On the road again, more hot, uphill hiking. We gradually left the forest and the chirruping of bush crickets behind. Another 8 hours on the trail took us to Langtang village. We crossed the vast landslip that in 2015 wiped out the village and surrounding area. It was a little spooky crossing it, as it was clearly still very unstable. We wondered how many bodies were still underneath, unaccounted for.
The mist closed in a little as we reached the (new) village. We had time to have a wander round the village, there was lots of building going on, new tea houses going up. I was offered some drugs by a little wizened old man!! Our tea house was small but cosy and we enjoyed pasta for tea and a comfy bed. Inside toilets here, but I don't think there was a shower?
Eggs for breakfast, the hens looked healthy and the eggs were good!
Todays trek was shorter and much less strenuous, after an initial stiff climb out of the village. The environment was more like prairie now and we could see into the high mountains beyond, including our objective, Baden Powell Scout Peak.
We reached the final village, Kyanjin Gompa after just 4 hours so we had time for a nice hot shower and a walk around. The village was relatively large, again with lots of new buildings going up. The altitude now was considerable, about 3800m, and was having an effect.
The next day, we set off before dawn to tackle Kyanjin Ri at 4400m. It was relentless uphill for a couple of hours, we got to the summit without mishap and celebrated with coffee and snack bars! My OH was struggling, the other chap B wasn't much better. Me and the other two girls G and R were busy planning how to turn the walk into a ridge route! Turns out, that's what we were doing... The guys faces were a picture. Thankfully, it wasn't too much descent and ascent to the next summit point. Soon, we were on the path heading steeply downhill back to the village. To say it was frosty when we'd set out, we were now in just our T-shirts! The path was made of a silky fine dust, rich in mica and I fell over several times!!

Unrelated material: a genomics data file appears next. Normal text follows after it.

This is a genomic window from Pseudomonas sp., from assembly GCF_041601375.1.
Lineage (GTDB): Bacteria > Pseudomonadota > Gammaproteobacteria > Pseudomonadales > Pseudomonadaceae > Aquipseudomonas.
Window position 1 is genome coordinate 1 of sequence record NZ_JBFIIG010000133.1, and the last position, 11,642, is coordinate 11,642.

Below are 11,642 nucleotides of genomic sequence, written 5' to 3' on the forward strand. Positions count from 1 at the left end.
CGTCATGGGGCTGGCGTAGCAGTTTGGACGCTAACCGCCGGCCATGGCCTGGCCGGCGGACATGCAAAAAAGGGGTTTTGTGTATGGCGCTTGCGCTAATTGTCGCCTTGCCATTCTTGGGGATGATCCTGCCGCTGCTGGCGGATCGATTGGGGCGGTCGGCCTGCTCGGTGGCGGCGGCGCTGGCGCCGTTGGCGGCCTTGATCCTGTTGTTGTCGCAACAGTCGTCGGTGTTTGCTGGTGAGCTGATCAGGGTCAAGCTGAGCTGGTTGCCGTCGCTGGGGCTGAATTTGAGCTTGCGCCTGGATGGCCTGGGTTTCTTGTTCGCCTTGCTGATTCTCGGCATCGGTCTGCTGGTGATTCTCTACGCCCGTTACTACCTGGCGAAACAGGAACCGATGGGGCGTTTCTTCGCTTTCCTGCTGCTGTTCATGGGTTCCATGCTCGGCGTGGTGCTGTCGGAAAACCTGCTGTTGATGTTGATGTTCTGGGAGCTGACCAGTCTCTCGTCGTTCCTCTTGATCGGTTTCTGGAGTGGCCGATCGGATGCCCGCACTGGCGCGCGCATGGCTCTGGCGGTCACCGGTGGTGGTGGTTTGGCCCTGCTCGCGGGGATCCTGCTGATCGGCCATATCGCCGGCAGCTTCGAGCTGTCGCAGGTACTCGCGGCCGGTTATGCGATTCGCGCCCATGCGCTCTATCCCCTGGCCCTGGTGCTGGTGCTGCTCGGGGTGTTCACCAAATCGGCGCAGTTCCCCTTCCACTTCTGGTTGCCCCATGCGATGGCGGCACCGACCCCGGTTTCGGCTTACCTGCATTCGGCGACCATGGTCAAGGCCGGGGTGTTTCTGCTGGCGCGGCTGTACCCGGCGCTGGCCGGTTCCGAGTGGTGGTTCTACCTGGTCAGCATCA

We were back in time for lunch, egg and chips. Yum. We had the afternoon to ourselves to assist with acclimatisation. It was tough though and I said to my OH it would be a miracle if either of us made it to the top of the main mountain...
Another fairly early start for the push to high camp, it was very slow, my OH was really struggling and needed to rest every few minutes. The guides were very good and we took it slow. It took 9 hours to get there, but another 1000m climbed. The porters came down to meet us part way with hot mango tea to boost our spirits. Crossing the ridge into High Camp was like walking into paradise, we were exhausted. Asinja the chef had a 3 course dinner waiting for us, but nobody had any appetite. We spent the night in bright yellow expedition tents.
Another acclimatisation day. Before the trip, I'd wondered what on earth I was going to do at High Camp all day, now I was here, sitting in a heap seemed like hard work! My OH had been slurring his speech then later in the morning was sick. We had to face reality that he had mountain sickness and was going to have to go back to the village. I managed to hold it together and not cry, felt a bit wobbly though. He disappeared off with two of the porters and we had lunch.